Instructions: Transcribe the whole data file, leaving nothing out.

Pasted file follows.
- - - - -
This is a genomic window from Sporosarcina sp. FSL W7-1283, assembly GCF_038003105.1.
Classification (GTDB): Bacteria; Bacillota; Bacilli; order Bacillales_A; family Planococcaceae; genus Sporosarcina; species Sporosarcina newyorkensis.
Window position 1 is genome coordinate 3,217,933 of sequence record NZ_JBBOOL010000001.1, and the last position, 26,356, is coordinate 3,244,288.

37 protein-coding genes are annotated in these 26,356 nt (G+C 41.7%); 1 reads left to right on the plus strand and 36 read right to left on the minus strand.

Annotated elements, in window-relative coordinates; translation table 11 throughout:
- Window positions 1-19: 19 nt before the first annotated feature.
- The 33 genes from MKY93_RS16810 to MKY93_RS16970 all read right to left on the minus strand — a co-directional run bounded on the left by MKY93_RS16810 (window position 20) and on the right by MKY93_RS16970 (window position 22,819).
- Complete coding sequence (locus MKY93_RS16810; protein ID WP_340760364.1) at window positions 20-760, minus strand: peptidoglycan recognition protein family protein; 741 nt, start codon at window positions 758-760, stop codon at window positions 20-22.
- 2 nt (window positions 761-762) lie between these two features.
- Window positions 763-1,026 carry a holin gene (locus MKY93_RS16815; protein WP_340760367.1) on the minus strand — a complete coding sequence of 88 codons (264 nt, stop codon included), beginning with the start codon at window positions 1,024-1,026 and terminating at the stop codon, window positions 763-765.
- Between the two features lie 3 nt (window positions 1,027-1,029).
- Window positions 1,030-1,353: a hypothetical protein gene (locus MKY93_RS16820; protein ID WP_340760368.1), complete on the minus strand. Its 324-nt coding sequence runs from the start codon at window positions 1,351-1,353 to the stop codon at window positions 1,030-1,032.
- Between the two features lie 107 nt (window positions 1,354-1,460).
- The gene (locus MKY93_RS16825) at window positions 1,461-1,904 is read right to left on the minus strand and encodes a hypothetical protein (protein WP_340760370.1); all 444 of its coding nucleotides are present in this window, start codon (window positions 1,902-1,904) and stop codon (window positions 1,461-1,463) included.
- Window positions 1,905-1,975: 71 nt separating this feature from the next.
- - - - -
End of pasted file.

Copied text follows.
This is a genomic window from Sporosarcina sp. FSL W7-1283, assembly GCF_038003105.1.
Classification (GTDB): Bacteria; Bacillota; Bacilli; order Bacillales_A; family Planococcaceae; genus Sporosarcina; species Sporosarcina newyorkensis.
Window position 1 is genome coordinate 3,217,933 of sequence record NZ_JBBOOL010000001.1, and the last position, 26,356, is coordinate 3,244,288.

37 protein-coding genes are annotated in these 26,356 nt (G+C 41.7%); 1 reads left to right on the plus strand and 36 read right to left on the minus strand.

Annotated elements, in window-relative coordinates; translation table 11 throughout:
- Window positions 1-19: 19 nt before the first annotated feature.
- The 33 genes from MKY93_RS16810 to MKY93_RS16970 all read right to left on the minus strand — a co-directional run bounded on the left by MKY93_RS16810 (window position 20) and on the right by MKY93_RS16970 (window position 22,819).
- Complete coding sequence (locus MKY93_RS16810; protein ID WP_340760364.1) at window positions 20-760, minus strand: peptidoglycan recognition protein family protein; 741 nt, start codon at window positions 758-760, stop codon at window positions 20-22.
- 2 nt (window positions 761-762) lie between these two features.
- Window positions 763-1,026 carry a holin gene (locus MKY93_RS16815; protein WP_340760367.1) on the minus strand — a complete coding sequence of 88 codons (264 nt, stop codon included), beginning with the start codon at window positions 1,024-1,026 and terminating at the stop codon, window positions 763-765.
- Between the two features lie 3 nt (window positions 1,027-1,029).
- Window positions 1,030-1,353: a hypothetical protein gene (locus MKY93_RS16820; protein ID WP_340760368.1), complete on the minus strand. Its 324-nt coding sequence runs from the start codon at window positions 1,351-1,353 to the stop codon at window positions 1,030-1,032.
- Between the two features lie 107 nt (window positions 1,354-1,460).
- The gene (locus MKY93_RS16825) at window positions 1,461-1,904 is read right to left on the minus strand and encodes a hypothetical protein (protein WP_340760370.1); all 444 of its coding nucleotides are present in this window, start codon (window positions 1,902-1,904) and stop codon (window positions 1,461-1,463) included.
- Window positions 1,905-1,975: 71 nt separating this feature from the next.